Though previous efforts have faltered in Congress, Reps. Jared Polis (D-CO) and Earl Blumenauer (D-OR) insisted Tuesday their plan to overhaul the nation’s marijuana laws was not in vain.
On a conference call, Polis and Blumenauer emphasized their legislation was just a first step in reforming drug policy. Blumenauer said about 20 members of Congress were going to play a more active role in the near future, but refused to specific exactly who was going to join the effort. He claimed he didn’t want to step on anyone’s toes by speaking for them, and that the current legislation was only the first of about 8-10 marijuana bills that would be introduced.
Bill Piper, the Director of National Affairs for the Drug Policy Alliance, optimistically proclaimed that the United States was seeing the beginning of the end of marijuana prohibition. He noted that the majority of Americans now supported legalizing the recreational use of marijuana.
The polling firm Gallup found in 2011 that half of Americans supported legalizing marijuana, while 46 percent wished to keep the drug illegal.
Piper said the country was at “a tipping point” and that “changes are going to happen.” His optimism was reflected by Blumenauer and Polis, who insisted there was growing support to reform federal marijuana laws.
Polis said there had been an “enormous evolution of American opinion” regarding marijuana prohibition. Most Americans now believed the war on drugs was a failed policy, and were sick of the social and financial cost of enforcing marijuana prohibition.
Polis’s state of Colorado and the state of Washington both approved measures last year to legalize the recreational use of marijuana. However, the drug is still outlawed at the federal level, creating confusion regarding its actual legal status.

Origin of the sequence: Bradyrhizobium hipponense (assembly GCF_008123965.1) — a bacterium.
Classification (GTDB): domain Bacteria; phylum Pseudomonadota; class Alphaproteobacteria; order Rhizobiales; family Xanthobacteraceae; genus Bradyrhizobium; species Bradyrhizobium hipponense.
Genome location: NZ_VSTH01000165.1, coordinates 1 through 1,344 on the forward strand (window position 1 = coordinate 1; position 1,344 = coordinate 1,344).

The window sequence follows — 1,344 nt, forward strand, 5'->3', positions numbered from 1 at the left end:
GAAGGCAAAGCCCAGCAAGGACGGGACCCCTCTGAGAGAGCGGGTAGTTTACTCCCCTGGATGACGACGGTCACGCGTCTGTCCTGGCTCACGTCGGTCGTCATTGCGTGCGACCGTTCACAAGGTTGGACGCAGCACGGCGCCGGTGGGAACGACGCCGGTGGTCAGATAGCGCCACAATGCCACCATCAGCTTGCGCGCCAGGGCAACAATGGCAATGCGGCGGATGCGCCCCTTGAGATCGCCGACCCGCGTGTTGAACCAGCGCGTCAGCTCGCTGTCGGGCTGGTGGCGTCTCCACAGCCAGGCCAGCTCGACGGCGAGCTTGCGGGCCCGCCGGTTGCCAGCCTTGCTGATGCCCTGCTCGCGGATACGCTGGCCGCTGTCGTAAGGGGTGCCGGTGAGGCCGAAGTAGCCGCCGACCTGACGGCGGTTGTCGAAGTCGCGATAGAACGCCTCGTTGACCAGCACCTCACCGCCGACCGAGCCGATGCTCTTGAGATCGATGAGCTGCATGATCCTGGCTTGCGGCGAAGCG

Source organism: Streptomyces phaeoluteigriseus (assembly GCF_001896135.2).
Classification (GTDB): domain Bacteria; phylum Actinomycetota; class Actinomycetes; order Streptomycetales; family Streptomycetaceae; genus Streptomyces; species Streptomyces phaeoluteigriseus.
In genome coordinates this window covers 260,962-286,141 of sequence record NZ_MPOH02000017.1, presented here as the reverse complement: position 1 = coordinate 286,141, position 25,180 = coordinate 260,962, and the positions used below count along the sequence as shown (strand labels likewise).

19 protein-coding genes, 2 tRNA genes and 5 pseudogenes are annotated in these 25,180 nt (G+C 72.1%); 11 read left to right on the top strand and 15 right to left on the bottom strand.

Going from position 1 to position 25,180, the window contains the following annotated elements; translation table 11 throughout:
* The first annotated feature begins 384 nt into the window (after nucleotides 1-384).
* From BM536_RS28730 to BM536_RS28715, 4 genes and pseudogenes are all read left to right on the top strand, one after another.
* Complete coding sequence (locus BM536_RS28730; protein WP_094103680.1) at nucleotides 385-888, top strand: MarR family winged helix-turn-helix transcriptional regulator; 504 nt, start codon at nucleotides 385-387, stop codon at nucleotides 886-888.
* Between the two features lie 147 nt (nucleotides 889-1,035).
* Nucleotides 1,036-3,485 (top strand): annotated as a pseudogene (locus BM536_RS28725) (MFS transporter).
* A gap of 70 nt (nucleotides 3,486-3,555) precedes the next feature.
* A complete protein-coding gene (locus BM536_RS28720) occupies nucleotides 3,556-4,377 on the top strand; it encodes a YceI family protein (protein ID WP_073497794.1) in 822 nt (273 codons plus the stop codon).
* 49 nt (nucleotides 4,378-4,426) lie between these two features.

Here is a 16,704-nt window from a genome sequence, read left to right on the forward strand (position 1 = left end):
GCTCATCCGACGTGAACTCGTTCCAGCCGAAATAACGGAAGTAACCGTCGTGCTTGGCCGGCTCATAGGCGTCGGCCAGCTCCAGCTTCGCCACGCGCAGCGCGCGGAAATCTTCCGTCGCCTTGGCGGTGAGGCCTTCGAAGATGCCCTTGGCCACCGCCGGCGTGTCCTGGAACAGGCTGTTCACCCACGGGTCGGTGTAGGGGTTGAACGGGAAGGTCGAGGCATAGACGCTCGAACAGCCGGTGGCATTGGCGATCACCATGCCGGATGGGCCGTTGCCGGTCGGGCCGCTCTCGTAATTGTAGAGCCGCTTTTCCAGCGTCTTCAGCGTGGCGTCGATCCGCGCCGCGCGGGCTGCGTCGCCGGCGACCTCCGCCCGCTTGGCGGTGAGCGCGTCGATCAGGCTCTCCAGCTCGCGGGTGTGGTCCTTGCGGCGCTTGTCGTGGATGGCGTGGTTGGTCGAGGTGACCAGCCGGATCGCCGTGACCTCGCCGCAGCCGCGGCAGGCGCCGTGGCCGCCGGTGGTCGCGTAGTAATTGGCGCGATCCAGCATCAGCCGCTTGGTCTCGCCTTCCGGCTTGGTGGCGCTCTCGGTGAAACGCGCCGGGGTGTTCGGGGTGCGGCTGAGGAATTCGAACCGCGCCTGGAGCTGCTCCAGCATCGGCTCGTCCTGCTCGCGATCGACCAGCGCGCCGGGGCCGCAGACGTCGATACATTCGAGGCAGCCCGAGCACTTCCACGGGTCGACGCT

The bill introduced by Polis, the Ending Federal Marijuana Prohibition Act, would remove marijuana from the federal Controlled Substances Act. Polis explained marijuana would remain illegal in states where it was currently prohibited, but provide states that have legalized the drug with “room to operate without constant fear” from the Drug Enforcement Administration and other federal agencies. The bill would limit the federal government to enforcing cross-border or inter-state trafficking laws.
Similar legislation introduced by former Reps. Barney Frank (D-MA) and Ron Paul (R-TX) in 2011 failed to gain much traction and died in the House.
Blumenauer’s bill, the Marijuana Tax Equity Act, would create a federal tax framework similar to the ones in place for the alcohol and tobacco industry. The legislation would impose a 50 percent excise tax on the first sale of marijuana as well as an occupational tax on those operating marijuana businesses. The bill would generate additional revenue, providing more resources for drug treatment and law enforcement, Blumenauer said.
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